Qualitative Assessment of Climate Change in Georgia: Integrating Ethnographic Research on Social Vulnerability with Social Indicator-based Approaches

Global climate change represents an important area of public concern and research. Though people have always dealt with variations and extreme weather events, scientists project increasing uncertainty regarding such events in the future. There are different beliefs and responses to current climatic events and future projections among various populations in the U.S.  Little is known about climate change perceptions among populations in the U.S. South: its root causes and manifestations; how vulnerable communities in the region may believe they are exposed to changes in temperature or precipitation; or what kinds of resilience may be displayed on the ground.

We aim to identify understandings and interpretations of climate change, as well as capacities to respond to it, among members of various communities within and surrounding Atlanta, Georgia that are considered to be vulnerable to the effects of climate change due to social and/or climatic factors. These sites include one historical, predominantly African American, center-city community with low income and educational attainment rates; high crime rates, and lack of vendors selling nutritional foods.  Another is a majority black, moderate to higher income community suburban area; a peri-urban/suburban community with a high percentage of Latinos of differing socioeconomic statuses, and an exurban county on the periphery of metro Atlanta which is rural and predominantly Caucasian.

We employ an array of complementary research methods rooted in comparative ethnography. Following background research on social vulnerability, climate change, and our field sites, we will analyze the discourses and narratives on climate change in various media (scientific and lay). We have made initial visits to the sites and met with key community leaders, with whom we will continue to work closely to identify ways that communities can reduce vulnerability and increase capacity to respond to climate change. We plan to host several public meetings and conduct a series of individual interviews in each site; we are asking broad and open-ended questions about various physical and social aspects of each community, observations of recent changes in weather, and perceptions of and sources of information on climate change. We will conduct content analysis of transcript notes, interviews, and focus groups using a grounded theory approach. In addition, we will continue to participate in community events (such as community clean-up and garden work days and special events such as festivals and holiday celebrations) and to attend informal social events (including church services, community picnics, farmers’ markets, etc.).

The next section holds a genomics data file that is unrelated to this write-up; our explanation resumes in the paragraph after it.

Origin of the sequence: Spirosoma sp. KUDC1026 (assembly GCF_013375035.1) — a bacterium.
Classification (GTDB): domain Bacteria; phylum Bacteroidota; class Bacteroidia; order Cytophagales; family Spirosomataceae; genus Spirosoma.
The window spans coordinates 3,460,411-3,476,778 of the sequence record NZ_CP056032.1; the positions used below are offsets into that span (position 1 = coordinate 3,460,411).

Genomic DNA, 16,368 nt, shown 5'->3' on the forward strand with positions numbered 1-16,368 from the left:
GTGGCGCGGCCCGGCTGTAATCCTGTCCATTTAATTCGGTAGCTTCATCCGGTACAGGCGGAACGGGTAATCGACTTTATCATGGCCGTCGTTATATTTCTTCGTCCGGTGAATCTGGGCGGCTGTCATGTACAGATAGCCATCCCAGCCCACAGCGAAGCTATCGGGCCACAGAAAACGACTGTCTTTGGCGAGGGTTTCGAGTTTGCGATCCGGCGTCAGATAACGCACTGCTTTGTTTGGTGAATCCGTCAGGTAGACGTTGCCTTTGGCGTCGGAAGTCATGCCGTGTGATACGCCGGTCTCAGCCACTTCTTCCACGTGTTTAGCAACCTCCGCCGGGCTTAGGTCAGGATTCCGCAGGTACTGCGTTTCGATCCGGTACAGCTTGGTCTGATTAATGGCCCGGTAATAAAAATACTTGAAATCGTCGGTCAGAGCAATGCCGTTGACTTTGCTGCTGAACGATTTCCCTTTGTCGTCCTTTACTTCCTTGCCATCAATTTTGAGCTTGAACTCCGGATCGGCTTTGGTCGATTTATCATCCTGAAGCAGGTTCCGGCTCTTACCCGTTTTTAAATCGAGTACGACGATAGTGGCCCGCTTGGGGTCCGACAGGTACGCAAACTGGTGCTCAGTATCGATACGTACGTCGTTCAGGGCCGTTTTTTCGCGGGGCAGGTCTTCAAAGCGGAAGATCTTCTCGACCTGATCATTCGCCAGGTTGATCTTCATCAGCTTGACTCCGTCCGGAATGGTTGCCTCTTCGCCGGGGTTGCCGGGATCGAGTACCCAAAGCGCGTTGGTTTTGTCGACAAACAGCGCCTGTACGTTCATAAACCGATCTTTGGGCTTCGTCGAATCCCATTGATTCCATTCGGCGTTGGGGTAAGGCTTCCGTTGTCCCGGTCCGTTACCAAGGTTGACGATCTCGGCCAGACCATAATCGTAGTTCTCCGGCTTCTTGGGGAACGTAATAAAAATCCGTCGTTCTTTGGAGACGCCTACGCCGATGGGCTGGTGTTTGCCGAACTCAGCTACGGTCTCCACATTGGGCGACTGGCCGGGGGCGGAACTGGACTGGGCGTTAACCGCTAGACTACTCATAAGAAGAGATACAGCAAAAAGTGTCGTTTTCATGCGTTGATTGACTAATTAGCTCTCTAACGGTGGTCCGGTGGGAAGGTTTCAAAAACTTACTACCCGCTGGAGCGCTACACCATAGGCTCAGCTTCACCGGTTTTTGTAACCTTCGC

In-depth, comparative ethnographic research across a range of sites in Georgia can elucidate the extent to which different variables of social vulnerability affect community exposure to and capacity to rebound from increased hazards related to climate change.  For example, aggregate-level indicators of vulnerability (such as census data on income, ethnicity, and housing type) do not show indicators of resilience such as strong community cohesion and familial support networks that may help communities recover from natural disasters. The integration of county-level climate change (historical and projected changes in temperature and precipitation) with quantitative and qualitative research on social vulnerability could help us to better understand the links between social vulnerability and climate change. This could in turn lead to lead to suggestions for policies that may enhance preparation for and mitigation of climate change effects and capacity of local communities to respond to and rebound from episodic weather events or gradual climate change patterns. In addition, we hope that this research will help us to identify perceptions of and values regarding trees in urban, suburban, and rural communities and assess whether and how community members perceive the role of trees and other vegetation as a mitigating force in climate change adaptation and or resilience.

Institutional Partners: USDA Forest Service (USFS), Center for Integrative Conservation Research (CICR) at the University of Georgia (UGA)

Researchers: Pete Brosius (CICR/UGA), Sarah Hitchner (CICR/UGA), Kate Dunbar (CICR/UGA), Cassandra Johnson Gaither (USFS), John Schelhas (USFS).